I became aware that
I don't know if he is friendly should not be translated into
Mi ne scias se* li estas amika
Mi ne scias ĉu li estas amika
But why? Se means "if", so why it is wrong in this case?
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The words following se provide the condition under which the other clause becomes relevant.
So, Mi ne scias se li estas amika means "If it is the case that he is friendly, then I do not know."
You need ĉu to express the fact that scias controls the other clause in the manner of ke.
(Note that amika is slightly stronger than the English friendly, which often just means afabla.)
se - under the condition (that)
ĉu - whether (or not)
In your case it is a question of whether or not a person is friendly, and therefore the word to use is ĉu
The other phrase may be used, I suppose, in a very unusual context meaning something like "If he is friendly, then I don't know*.
"Kiu estas la malamiko en la libro?"
"Mi ne scias se li estas amika"
They are both correct sentences, but the meaning is very different. But maybe it's a bit clearer with a different example.
Ni scios morgaŭ, ĉu ŝi venos. = We don't know whether she will come or not, but tomorrow we will know.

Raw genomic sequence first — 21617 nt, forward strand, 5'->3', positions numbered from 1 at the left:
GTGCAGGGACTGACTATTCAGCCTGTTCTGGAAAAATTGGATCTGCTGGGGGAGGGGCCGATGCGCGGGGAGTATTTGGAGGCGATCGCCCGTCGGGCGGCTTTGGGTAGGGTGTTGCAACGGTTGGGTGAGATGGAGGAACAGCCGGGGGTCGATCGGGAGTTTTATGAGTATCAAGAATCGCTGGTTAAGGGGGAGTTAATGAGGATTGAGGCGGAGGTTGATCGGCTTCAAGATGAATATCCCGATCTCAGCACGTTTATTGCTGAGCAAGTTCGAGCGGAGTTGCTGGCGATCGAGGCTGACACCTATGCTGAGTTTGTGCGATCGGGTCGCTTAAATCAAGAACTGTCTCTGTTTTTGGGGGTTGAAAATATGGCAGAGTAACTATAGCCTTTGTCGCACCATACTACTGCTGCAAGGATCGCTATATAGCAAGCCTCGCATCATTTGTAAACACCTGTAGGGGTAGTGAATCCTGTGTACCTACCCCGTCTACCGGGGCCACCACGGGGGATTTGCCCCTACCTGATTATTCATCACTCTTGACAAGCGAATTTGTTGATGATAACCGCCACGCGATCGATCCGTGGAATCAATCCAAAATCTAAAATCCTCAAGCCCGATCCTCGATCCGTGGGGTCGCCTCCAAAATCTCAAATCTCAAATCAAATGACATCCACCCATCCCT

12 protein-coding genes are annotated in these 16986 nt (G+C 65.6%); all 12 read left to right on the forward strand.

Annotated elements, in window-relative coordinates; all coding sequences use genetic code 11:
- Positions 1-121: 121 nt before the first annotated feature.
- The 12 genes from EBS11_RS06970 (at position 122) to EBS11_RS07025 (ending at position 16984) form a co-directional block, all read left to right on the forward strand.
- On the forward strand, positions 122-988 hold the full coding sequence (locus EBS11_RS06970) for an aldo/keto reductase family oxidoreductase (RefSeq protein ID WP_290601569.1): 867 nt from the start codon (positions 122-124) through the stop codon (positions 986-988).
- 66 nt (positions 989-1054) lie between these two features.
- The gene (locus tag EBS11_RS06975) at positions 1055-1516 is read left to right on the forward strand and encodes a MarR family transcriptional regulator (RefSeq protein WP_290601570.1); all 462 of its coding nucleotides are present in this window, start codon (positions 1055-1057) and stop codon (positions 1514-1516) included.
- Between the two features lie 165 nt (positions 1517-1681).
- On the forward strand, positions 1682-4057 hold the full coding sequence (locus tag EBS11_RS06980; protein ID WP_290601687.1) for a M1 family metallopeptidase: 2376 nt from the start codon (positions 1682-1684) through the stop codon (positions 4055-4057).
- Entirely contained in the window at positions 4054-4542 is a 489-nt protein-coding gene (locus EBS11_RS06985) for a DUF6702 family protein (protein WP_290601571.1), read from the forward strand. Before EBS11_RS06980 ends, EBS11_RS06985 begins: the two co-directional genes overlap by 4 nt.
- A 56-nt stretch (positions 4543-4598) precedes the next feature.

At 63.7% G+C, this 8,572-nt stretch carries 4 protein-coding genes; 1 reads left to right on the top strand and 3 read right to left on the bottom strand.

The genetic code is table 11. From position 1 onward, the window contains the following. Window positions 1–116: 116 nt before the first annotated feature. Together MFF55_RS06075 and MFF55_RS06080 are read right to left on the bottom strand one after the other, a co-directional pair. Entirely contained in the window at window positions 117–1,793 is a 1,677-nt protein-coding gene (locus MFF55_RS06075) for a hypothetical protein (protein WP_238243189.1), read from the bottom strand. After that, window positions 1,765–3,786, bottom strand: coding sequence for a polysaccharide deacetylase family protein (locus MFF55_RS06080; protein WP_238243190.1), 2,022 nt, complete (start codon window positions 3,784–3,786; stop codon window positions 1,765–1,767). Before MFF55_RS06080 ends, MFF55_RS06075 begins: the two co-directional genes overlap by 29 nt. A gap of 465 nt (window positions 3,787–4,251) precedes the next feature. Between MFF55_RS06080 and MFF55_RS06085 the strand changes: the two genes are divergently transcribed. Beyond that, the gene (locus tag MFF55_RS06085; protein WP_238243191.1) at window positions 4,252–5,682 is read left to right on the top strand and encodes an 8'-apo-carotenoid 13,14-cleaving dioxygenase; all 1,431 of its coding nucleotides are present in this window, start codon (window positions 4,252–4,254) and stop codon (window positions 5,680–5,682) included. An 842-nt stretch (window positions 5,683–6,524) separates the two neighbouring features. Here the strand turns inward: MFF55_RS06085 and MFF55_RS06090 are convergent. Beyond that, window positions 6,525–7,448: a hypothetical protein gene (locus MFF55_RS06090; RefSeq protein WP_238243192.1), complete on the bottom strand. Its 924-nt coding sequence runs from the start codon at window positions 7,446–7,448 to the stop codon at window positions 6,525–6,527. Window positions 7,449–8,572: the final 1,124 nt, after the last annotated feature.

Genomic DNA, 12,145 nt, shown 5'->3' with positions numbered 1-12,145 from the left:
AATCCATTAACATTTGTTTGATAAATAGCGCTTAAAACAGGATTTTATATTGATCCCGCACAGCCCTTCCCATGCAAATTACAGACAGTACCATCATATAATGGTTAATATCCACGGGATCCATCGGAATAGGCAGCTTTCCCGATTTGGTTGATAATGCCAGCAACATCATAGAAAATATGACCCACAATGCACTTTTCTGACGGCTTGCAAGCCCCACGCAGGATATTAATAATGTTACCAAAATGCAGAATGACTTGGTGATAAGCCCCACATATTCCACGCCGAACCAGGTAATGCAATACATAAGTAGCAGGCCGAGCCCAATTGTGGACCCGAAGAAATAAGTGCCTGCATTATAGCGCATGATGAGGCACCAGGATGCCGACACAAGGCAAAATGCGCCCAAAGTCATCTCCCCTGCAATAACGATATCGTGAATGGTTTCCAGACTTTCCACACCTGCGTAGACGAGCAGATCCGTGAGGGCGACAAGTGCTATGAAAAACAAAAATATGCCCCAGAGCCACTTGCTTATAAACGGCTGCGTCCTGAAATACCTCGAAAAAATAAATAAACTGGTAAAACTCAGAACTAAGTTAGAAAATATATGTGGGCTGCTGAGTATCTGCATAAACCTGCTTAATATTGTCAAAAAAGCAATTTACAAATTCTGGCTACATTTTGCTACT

"Ĉu Lidia estas alta?" "Ni scios morgaŭ, se ŝi venos." = If she comes, we will know tomorrow whether she is tall. If she doesn't come, we will not know whether she is tall.
An easy way to check: If you can switch "if" out for "whether" in the English sentence without it changing its meaning, you should use "ĉu" in Esperanto.
It's also worth noting that using "ĉu" is consistent with sentences like "Mi scias, kiel mi povas fari tion", "Mi ne scias, kie estas la necesejo", "Mi komprenas, kial tio estas malbona ideo", "Mi volas scii, kiom manĝas elefanto", etc.
In Esperanto the second parts of the sentences all start with a question word, and are in fact usually perfectly fine questions if you just add a question mark. (Kiel mi povas fari tion? Kie estas la necesejo? etc.) So why should that be any different with "Mi ne scias, ĉu ŝi ŝatas min"?
We don't do that in English with "ĉu" (unlike e.g. "I don't know where the toilet is"), but I think that's just because, unlike Esperanto, English doesn't have a question word for yes/no questions. So instead we use "whether" or "if". But if English had one, we'd probably use it for this too. I do know that Japanese also uses its question particle in these cases, for example.